the first 30 minutes concentrating on George's early career was
presented fairly, with pictures that I had never seen before. The
Superman section was
also well done, except that it perturbed
me that they kept going back to Nancy whatshername. She reminded
me of the 'Grim Reeper' with her black hair and the dark lighting
that shadowed her. I also wondered if she could 'prove' anything
she alleged. Overall the show was good and ultimately sad..
I thought the biography on George Reeves was fair and
balanced for the most part. The first half of the show ended at
the point just before George skyrocketed to TV Stardom as
Superman. As the second half began we saw the beginnings of our
beloved classic the Adventures Of Superman and what it
meant to us and so many other children. The show will live
forever. The closing part of the show focused upon George's
tragic and untimely passing. Therefore I think that the way that
Biography "divided the subject pie." Showing
that George's pre-Superman life warranted almost 50% of the
program showed A & E's sensitivity. The interviews and
video clips were wonderful. Congratulations on the brief
reference to TAC. In closing, let me say that I enjoyed Biography
because it showed that, despite how George left us (and I
wouldn't feel any better no matter what the truth is because he
left us too soon), George will always be the (Super) man.
How strange life can be. I just got in from a
business trip to California today. After looking at the Daily
Planet building (L.A. City Hall) everday for the last week,
George was fresh in my mind. When I received your E-mail about
Biography I couldn't believe the coincidence. If that
wasn't enough, we were staying in Pasadena, and we passed the
Pasadena Playhouse twice a day. It was great just imagining what
it would have been like to have seen George perform live. Thanks
for keeping the memory of the Great White Bird alive.
Thank you Jim,
I enjoyed it very much. So much footage I
had never seen before.Over all, I think George came out of it
looking very good. I just wonder why there are always so many
conflicting comments between the various productions. For
instance they said George's body was found on the floor. I
thought it was established that he was on the bed. At any rate I
thought it was good.
Once again, thanks for reminding us that Biography was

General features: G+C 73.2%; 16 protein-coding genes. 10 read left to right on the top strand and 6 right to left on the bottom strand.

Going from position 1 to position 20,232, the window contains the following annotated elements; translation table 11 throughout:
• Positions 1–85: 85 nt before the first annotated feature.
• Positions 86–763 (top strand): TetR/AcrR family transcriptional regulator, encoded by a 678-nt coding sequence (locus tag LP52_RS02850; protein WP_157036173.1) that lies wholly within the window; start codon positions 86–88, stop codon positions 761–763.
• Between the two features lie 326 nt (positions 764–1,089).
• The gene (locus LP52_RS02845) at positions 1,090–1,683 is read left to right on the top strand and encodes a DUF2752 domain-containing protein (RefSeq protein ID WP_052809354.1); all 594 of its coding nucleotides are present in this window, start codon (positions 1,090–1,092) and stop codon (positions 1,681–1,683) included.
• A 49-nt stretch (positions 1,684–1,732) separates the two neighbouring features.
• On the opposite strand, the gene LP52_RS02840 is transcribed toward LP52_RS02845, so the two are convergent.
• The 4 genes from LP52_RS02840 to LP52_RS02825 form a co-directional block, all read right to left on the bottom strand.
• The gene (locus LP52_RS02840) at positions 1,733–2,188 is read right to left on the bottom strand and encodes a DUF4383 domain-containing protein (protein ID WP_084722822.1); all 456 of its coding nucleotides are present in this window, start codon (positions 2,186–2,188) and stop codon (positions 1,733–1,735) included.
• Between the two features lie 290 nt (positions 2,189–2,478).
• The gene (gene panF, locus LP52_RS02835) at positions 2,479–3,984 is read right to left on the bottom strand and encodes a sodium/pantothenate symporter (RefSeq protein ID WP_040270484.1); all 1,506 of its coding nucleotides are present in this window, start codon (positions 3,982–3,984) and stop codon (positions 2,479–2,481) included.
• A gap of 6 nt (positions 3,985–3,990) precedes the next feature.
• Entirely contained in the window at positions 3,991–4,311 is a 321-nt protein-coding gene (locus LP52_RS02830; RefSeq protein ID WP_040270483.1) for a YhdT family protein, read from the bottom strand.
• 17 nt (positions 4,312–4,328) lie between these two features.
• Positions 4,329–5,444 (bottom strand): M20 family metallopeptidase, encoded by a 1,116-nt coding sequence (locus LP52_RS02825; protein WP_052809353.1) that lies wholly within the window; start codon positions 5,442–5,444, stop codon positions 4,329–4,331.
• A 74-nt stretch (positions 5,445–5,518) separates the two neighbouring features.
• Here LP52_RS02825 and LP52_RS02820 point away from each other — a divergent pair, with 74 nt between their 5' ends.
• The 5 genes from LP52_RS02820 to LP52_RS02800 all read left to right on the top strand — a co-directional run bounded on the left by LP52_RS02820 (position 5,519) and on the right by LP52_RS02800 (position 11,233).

portraying the life of George Reeves on A&E. I wouldn't have
missed it for the world. All in all, it was done quite well. The
most disappointing segment for me was when they spoke about how
much George hated the role of Superman; but in the form of a true
star, he continued his work for the kids who loved him so. I feel
that Biography has stirred a renewed interest in George,
and I would love to see a movie come out on his life. He was
truly a great star who never got full credit for the incredible
work he did. He was, however, a Super Man! Keep up the good work.
I watched yesterday's Biography on George Reeves. I
liked it. It was a great program on George's life. I have watched
various episodes in the Biography series in the past and
have always enjoyed them. They're well done, and the George
Reeves edition was no exception. I just can't believe its taken
them this long to do one on George in the first place! I
personally didn't have any problems with the people they chose to
be interviewed. I was startled to see Nancy Schoenberger.
Speaking of her, two weeks ago I found a copy of the paperback
edition of Hollywood Kryptonite at a local bookstore. I
just could not decide whether to buy the book or not. At the end,
I decided not to buy it. I don't understand why Phyllis Coates
wasn't interviewed. Just wondering, were you ever approached to
be interviewed for the show? I look forward to seeing other
people's comments regarding Biography on your website.
Feb 10, 2000
First thank you so much to reminder me about the special on
A&E last night about the biography of Geoge Reeves as
Superman. I really appreciate it. I would probably have missed it
because we have to move, so I am pretty busy these days! But
nothing could keep me away last night. I taped it once on the
VCR, and the second time I watched with all of my family.
It seems that Jack Larson is almost positive that George
Reeves took his own life? Well I don't think so, but of course
thats my opinion, and everybody on this subject will have his
own, right? One thing they
didn't mention too much about was
his feature length movie, Superman and the Mole Men. I
realy love that movie. I think they did a excellent job for one
hour slot, Its hard to cover everything, especially a great man
like him, and a great superman hero, that everybody loves so much
within our hearts.Thanks again so much for telling me about it.
And I hope you're a well.
Ok Jim, until nest time, you're doing a fantastic job for us,
and I mean for all of us, and especially for George Reeves, I
know his looking down at all of us! Take care all the best,
I saw the George Reeves profile on A&E's
Biography program last night. I plan to watch it again,
but my first impression is that it was a positive look at
George's life. George was paunted as a talented,
well-liked person, who struggled with a number of complex issues,
both personal and professional.
Despite those challenges, and his dislike for certain aspects
of the Superman role, he made a tremendous impact on young
people. I think he had higher career aspirations than "Superman,"
but he is better remembered then many of the movie stars who were
big in the 1950's. Children, across generations, can still see